Tech Giants Spook the Markets

From the Financial Times last week:

We were able to get into the phone because, in an odd way, all the controversy around the litigation stimulated a marketplace around the world…for people trying to figure out if they could break into [an] Apple 5C running iOS9 — and those details matter because that’s the phone that the terrorists left behind.

That’s FBI director, James Comey speaking about the FBI’s successful hack of a terrorist’s iPhone.

That’s the free market for you. You can’t beat it.

Sometimes the free market results in things you agree with (such as new technology and innovation). Sometimes it results in things you disagree with (such as helping governments hack into private property).

We personally don’t like it that the free market has helped the US government in this way. But that’s our problem, not the free markets’.

If only governments felt that way, and learned to accept that trying to regulate and suppress the free market only results in distortions. Distortions which usually lead to problems elsewhere.

Another term for distortions is ‘bubbles and busts’. More on that in a moment…

Earnings trouble hits the market

If my colleagues and I believe something is important, we’ll make no apology for telling you about it time and again.

If we believe you should know about a potentially imminent profitable stock opportunity, I don’t have a problem with bringing it to your attention for days on end.

And if we believe you should know about a potentially imminent disaster in the markets, I don’t have a problem with bringing that to your attention for days on end, either.

We do that with our sales promotions (the long videos and emails we’ll send you), and we do it with our editorial — such as here in Port Phillip Insider.

One of the things I’ve regularly warned you about is analysts’ expectations for US company earnings. I’ve warned you that actual reported company earnings continue to be far lower than forecast future earnings.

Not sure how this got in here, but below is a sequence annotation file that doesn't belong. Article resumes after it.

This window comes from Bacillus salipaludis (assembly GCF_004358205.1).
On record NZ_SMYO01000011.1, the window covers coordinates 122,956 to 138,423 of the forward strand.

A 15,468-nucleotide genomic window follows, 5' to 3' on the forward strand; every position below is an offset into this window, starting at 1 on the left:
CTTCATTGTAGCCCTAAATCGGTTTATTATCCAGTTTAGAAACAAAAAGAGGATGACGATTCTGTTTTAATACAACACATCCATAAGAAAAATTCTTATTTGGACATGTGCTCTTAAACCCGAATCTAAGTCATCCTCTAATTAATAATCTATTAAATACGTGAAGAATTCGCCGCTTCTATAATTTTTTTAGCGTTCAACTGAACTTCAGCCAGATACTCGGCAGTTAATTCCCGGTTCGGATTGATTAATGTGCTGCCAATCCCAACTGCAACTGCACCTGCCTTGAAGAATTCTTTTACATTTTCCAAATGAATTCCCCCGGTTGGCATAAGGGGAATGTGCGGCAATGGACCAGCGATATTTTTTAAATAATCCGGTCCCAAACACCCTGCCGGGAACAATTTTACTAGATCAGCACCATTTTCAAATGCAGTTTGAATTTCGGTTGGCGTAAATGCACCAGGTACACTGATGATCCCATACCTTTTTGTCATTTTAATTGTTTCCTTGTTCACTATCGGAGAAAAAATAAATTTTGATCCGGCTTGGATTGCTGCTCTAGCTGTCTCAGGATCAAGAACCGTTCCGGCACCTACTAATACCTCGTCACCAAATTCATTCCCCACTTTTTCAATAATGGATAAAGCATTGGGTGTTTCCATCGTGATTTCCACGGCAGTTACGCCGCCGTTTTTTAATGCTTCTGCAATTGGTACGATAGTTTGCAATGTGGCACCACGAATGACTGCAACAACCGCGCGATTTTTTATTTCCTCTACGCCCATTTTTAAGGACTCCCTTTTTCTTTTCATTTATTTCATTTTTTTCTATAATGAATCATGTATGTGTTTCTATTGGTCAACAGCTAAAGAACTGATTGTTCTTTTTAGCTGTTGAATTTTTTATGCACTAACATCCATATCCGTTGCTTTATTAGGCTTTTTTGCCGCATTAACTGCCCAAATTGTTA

In fact, the gap between the current and future earnings has grown so much that profits would have to grow by an amount that the market hasn’t seen since it recovered after 2009.

Due to the regular focus I’ve given the following chart, you’ve no doubt seen it before. But if not, let me briefly explain what it shows:

Source: Bloomberg

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The white line to the left of the green line shows actual earnings for companies in the US S&P 500 index. You can see how the white line began to curve downwards from early 2015.

The white line to the right of the green line shows analysts’ forecasts for future company earnings.

You’ll notice that even though the trend for actual earnings is lower, analysts still believe earnings will be higher (much higher) next year.

The last time company earnings grew by such an amount was from 2011 to 2012. That was when central bank money printing and stimulus were still relatively new and more — for want of a better word — ‘exciting’.

But it’s all different now.

Central banks are still trying out new and ‘exciting’ things, such as negative interest rates. But the effect on the markets isn’t what it was.

Importantly, the earnings coming out of America’s biggest tech companies aren’t what they were either.

As the Financial Times reports today:

Alphabet shares saw their steepest fall immediately after an earnings report in four years, after first-quarter earnings missed Wall Street forecasts and Google ad prices tumbled.

The parent company of Google, YouTube and Nest logged a 17.3 per cent jump in total sales to $20.3bn. Excluding the costs of acquiring traffic, Alphabet reported sales of $16.5bn, below analyst estimates of $16.6bn.